Herpatic skin infection (herpes gladiatorum)

Herpetic skin infection (herpes gladiatorum)

This short post is about another presentation of herpes infection, also named herpes gladiatorum.

Which virus from the herpes family is responsible for this type of infection?

Mostly Herpes simplex type 1, or in short: HSV-1

What is gladiator’s herpes?

Gladiator’s herpes is basiclly herpetic skin lesion. It’s appearance is typical for skin herpetic infections, mainly painful clustered blisters. The source of infection is by direct contact with secretions that harbor the virus.

Where did this infection got It’s prestigious name?

In close combat training (think about American wrestling), children are in close contact. So If Joe has a lesion on his lips, and he touched Bob’s hand – than herpetic lesion will appear on Bob’s hand. If Bob will wrestle Michael, then the lesions will spread on to him, and in fact, to all the other “Gladiators” in the team.
In my country, I see these kinds of outbreaks in Judo classes, but most cases are sporadic, without any connection to specific classes or close contact. It even happens with younger children. For example, in the picture above, I have no idea how the herpetic lesion got to the backside of the child. A kiss from one of the parents with a lesion on the lips (or even without an active lesion)? a caregiver changing the diaper, who did not disinfect her or his hands properly? I don’t know.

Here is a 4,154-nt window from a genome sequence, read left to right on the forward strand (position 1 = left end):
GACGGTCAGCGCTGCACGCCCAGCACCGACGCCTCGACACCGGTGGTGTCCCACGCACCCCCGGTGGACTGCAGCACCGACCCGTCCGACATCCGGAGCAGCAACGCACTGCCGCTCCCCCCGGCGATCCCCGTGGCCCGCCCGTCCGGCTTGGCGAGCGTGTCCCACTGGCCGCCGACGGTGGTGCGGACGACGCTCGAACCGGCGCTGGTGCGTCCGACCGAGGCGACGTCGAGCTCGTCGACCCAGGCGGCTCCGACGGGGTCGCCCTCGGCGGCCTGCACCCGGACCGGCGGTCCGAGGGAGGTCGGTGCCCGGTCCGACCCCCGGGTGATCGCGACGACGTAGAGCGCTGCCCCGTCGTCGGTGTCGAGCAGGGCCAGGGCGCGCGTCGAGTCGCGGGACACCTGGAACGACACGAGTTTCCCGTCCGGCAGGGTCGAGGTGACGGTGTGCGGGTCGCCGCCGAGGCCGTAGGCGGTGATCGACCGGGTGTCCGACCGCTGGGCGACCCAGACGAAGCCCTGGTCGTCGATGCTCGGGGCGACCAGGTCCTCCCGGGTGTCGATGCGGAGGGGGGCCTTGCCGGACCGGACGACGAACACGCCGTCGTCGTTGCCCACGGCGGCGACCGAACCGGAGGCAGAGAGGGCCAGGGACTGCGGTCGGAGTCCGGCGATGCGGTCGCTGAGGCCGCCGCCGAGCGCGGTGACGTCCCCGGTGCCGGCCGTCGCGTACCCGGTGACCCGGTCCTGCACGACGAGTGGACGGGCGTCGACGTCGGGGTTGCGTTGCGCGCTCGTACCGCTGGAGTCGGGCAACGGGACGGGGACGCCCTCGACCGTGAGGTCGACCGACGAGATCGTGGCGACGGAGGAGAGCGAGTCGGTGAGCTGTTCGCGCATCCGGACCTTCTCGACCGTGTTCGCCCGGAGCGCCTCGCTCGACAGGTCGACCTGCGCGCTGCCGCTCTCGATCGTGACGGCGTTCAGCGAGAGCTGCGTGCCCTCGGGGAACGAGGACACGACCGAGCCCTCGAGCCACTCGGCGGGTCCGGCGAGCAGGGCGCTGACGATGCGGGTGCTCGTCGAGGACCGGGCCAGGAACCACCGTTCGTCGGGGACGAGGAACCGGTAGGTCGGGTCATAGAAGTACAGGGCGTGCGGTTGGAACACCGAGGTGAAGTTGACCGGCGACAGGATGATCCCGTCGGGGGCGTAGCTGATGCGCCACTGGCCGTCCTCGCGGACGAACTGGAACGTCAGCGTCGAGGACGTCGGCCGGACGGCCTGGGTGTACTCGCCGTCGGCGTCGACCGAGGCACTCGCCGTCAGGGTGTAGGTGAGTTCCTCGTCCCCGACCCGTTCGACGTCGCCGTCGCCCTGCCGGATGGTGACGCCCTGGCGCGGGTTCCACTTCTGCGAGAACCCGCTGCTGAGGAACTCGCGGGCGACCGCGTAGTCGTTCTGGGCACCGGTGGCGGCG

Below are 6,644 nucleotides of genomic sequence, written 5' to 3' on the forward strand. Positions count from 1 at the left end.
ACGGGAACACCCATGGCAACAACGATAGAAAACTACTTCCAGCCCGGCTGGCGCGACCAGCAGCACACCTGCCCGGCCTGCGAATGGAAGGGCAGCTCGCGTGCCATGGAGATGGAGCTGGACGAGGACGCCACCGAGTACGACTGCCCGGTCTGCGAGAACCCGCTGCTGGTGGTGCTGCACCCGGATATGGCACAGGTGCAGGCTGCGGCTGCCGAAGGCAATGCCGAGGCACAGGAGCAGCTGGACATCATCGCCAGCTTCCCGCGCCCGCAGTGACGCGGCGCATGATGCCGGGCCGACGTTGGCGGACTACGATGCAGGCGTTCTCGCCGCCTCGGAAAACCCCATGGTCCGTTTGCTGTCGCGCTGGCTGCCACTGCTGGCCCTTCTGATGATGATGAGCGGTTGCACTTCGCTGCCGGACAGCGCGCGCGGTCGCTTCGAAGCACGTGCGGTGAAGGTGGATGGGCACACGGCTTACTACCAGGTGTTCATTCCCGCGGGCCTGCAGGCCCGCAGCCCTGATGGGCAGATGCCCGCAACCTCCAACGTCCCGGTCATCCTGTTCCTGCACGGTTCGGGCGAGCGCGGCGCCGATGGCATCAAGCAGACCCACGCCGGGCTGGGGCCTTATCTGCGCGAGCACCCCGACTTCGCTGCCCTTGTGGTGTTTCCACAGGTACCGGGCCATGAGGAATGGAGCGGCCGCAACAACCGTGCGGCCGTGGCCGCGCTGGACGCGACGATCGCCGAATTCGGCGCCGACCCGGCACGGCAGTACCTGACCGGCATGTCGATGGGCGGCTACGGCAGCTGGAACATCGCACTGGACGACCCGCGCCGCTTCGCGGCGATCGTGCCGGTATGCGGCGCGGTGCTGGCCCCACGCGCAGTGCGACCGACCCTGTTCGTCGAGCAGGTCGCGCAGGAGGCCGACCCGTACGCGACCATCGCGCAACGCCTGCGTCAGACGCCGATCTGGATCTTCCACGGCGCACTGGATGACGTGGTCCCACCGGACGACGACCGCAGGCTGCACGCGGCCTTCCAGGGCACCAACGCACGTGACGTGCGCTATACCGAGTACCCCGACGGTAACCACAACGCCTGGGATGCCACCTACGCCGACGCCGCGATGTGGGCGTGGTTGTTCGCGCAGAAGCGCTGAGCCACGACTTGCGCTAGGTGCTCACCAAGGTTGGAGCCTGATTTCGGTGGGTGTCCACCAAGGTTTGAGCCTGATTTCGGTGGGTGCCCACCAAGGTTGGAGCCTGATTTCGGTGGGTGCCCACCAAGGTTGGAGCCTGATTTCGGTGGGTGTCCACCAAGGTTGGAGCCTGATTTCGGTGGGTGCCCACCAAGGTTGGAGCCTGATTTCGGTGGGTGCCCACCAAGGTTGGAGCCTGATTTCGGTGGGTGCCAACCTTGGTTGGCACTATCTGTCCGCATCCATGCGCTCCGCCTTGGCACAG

What will happen after the disease will pass?

Surprisingly, after this kind of skin infection, I don’t see many recurrence in the same area, as we are used to see in other herpetic infections.

What is the treatment for this disease?

I’ll start by saying that most children are misdiagnosed and are getting an unnecessary antibiotic treatment, or worse – local ointments containing steroids (the herpes virus will grow and become a gladiator himself, if treated with steroids). A correct diagnosis will lead to a more accurate treatment and a fast recovery, as well as stopping the virus from spreading.
In most cases, covering the lesion and using local treatment with Acyclovir cream can be useful. In the minority of cases, systemic treatment with Acyclovir is needed.

When can the child return to his every day activity?

Since the slightest touch can be infectious, return to normal activity is allowed when there are no more new lesions, and the old lesions are completely dry.

See you…

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